I called the hospital in Windsor, talked to a social worker (didn't get very far there) and to Dad's doctor (got a bit more information from him). Then I called Dad and asked him if it would be all right if I talked to them, even though it was too late to get his permission. I guess I was expecting to have to ask for forgiveness for butting in, but he surprised me by saying yes without any argument at all. It was okay. I could talk to them. Somehow I had expected him to be resistant to the idea, and was surprised when he wasn't.
My father has reached the stage in life where he needs support. He's made a valiant effort, out-living a doctor's predictions of a premature death by more than 40 years so far. Throughout his adult life, his health has presented him many challenges, but he has faced them with courage and determination and has remained steadfastly independent and surprisingly active. In the last few years he has scootered over to the library once a week, checked out 10 or so books, scootered them back home and read about one a day until he got through the pile. Then back to the library to restock his supply. I asked him once if he ever forgets which ones he's read and takes the same one home again by mistake. He said, "No. Before I take them back to the library, I take a pencil and write my intials lightly inside the back cover. Then when I take a book off the shelf, I just have to look to see if I've read it or not." I'll bet half the books in the Windsor Public Library system have my father's initials in them!
Dad didn't seem to have a very clear understanding of how the system works, so I explained the "discharge planning" process to him. I'm sure his lack of understanding is only because no-one had taken the time to explain. Dad might need help physically, but he is definitely still as sharp as a tack. The youthful twinkle in his bright blue eyes, and a quick and ready wit quickly confirms that he is much younger in spirit than his 83 years.
When I told him that my sister Brenda and I wanted to be involved in the discharge planning meetings, that we wanted to be there to make sure he had all the options presented to him so that he could make the most informed decision possible, he said "Okay." As meekly as one could possibly imagine. I was sure I'd have an argument on my hands, or at least a protestation of, "you're busy, I can handle this myself." But quietly and with a clear strong intent, he said, "Yes". He seemed grateful. And relieved.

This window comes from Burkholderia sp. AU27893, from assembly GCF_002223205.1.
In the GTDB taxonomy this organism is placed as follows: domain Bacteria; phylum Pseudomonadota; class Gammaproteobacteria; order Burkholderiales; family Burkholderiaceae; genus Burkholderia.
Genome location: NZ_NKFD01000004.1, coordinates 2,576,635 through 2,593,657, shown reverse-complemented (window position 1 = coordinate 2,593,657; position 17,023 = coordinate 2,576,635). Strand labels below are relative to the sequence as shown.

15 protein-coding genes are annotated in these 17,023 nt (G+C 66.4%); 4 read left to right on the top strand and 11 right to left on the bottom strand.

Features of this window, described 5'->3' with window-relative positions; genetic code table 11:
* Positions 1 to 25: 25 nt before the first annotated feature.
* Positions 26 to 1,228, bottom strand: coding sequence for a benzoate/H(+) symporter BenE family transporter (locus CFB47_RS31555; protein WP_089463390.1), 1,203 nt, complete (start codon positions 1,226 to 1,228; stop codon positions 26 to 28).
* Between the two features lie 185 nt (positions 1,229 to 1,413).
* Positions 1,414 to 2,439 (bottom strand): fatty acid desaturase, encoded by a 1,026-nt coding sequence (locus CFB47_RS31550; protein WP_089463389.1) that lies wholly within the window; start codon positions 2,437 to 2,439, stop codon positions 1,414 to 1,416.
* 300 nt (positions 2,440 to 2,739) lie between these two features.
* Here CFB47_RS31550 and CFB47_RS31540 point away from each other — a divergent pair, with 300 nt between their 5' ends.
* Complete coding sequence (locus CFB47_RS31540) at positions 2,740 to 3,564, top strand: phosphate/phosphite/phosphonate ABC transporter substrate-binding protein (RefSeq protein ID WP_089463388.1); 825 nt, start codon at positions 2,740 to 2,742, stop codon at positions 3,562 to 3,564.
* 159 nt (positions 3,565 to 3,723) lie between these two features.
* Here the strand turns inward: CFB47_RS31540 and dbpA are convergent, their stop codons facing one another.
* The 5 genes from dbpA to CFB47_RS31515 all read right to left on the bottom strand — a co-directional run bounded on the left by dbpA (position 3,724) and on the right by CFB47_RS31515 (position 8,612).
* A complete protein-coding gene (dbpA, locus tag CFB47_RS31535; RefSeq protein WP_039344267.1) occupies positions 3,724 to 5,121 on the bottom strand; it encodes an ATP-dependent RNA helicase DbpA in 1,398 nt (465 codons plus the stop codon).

Knowing his deep aversion to being a burden to anyone for anything (it comes from watching his father during the depression begging for a little credit, getting turned down, and then begging and pleading some more, and still getting turned down.) I made a point of saying to him, "Dad, this is not a burden to us, you know. It's a debt of love that we owe and it would be a far greater burden for us to bear for the rest of our lives if you didn't let us help."
He understood. And he said yes.
My heart was strangely moved. I was flooded with all kinds of feelings I had not expected and could not have anticipated. In that moment I felt so much love, so much respect for my dad.
I saw something of Jesus in my dad's "yes". How he came from heaven to be one of us, a helpless babe. The King of heaven came to be suckled and diapered and bathed. Was he any less a king? Did he have any less authority? No! He had more!
There's something truly noble and strong in knowing when it's time to say, "Yes." It was out of love the offer was extended to my dad, and it was out of love for us that he said, "yes".
I have never felt more respect, or more love for him than I did in that moment. He's never been weaker, not in my lifetime, and yet even confined to that hospital bed, unable to get up on his own, he's never seemed so straight, so tall, or so strong.
"It's an upside down kingdom," my husband Ron said, when I shared this with him.
It's upside down all right. He's got that right.